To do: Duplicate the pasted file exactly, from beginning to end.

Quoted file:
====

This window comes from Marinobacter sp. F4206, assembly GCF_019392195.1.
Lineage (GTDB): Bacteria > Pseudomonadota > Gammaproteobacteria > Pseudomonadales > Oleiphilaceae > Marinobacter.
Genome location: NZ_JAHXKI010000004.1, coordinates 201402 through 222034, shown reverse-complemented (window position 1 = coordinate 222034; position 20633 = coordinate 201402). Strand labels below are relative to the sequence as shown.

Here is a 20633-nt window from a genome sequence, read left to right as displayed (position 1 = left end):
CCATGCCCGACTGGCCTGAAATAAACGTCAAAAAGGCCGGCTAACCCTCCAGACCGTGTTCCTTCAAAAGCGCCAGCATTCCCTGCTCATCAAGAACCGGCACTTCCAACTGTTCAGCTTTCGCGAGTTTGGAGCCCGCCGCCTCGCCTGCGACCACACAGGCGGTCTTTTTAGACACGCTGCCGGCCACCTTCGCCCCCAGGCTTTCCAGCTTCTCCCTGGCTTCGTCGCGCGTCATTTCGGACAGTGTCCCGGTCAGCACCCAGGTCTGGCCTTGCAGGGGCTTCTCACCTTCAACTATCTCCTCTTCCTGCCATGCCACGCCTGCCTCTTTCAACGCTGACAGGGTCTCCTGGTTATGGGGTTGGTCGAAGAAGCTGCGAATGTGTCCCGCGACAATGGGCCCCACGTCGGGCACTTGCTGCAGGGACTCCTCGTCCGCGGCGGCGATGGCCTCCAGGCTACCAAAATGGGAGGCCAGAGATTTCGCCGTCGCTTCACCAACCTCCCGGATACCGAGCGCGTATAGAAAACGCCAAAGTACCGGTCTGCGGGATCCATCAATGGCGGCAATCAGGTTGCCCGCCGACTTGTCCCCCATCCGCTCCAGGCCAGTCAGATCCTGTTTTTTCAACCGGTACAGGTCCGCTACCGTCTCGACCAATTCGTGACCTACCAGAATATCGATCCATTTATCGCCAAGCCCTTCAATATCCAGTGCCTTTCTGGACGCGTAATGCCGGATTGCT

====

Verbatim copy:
This window comes from Marinobacter sp. F4206, assembly GCF_019392195.1.
Lineage (GTDB): Bacteria > Pseudomonadota > Gammaproteobacteria > Pseudomonadales > Oleiphilaceae > Marinobacter.
Genome location: NZ_JAHXKI010000004.1, coordinates 201402 through 222034, shown reverse-complemented (window position 1 = coordinate 222034; position 20633 = coordinate 201402). Strand labels below are relative to the sequence as shown.

Here is a 20633-nt window from a genome sequence, read left to right as displayed (position 1 = left end):
CCATGCCCGACTGGCCTGAAATAAACGTCAAAAAGGCCGGCTAACCCTCCAGACCGTGTTCCTTCAAAAGCGCCAGCATTCCCTGCTCATCAAGAACCGGCACTTCCAACTGTTCAGCTTTCGCGAGTTTGGAGCCCGCCGCCTCGCCTGCGACCACACAGGCGGTCTTTTTAGACACGCTGCCGGCCACCTTCGCCCCCAGGCTTTCCAGCTTCTCCCTGGCTTCGTCGCGCGTCATTTCGGACAGTGTCCCGGTCAGCACCCAGGTCTGGCCTTGCAGGGGCTTCTCACCTTCAACTATCTCCTCTTCCTGCCATGCCACGCCTGCCTCTTTCAACGCTGACAGGGTCTCCTGGTTATGGGGTTGGTCGAAGAAGCTGCGAATGTGTCCCGCGACAATGGGCCCCACGTCGGGCACTTGCTGCAGGGACTCCTCGTCCGCGGCGGCGATGGCCTCCAGGCTACCAAAATGGGAGGCCAGAGATTTCGCCGTCGCTTCACCAACCTCCCGGATACCGAGCGCGTATAGAAAACGCCAAAGTACCGGTCTGCGGGATCCATCAATGGCGGCAATCAGGTTGCCCGCCGACTTGTCCCCCATCCGCTCCAGGCCAGTCAGATCCTGTTTTTTCAACCGGTACAGGTCCGCTACCGTCTCGACCAATTCGTGACCTACCAGAATATCGATCCATTTATCGCCAAGCCCTTCAATATCCAGTGCCTTTCTGGACGCGTAATGCCGGATTGCT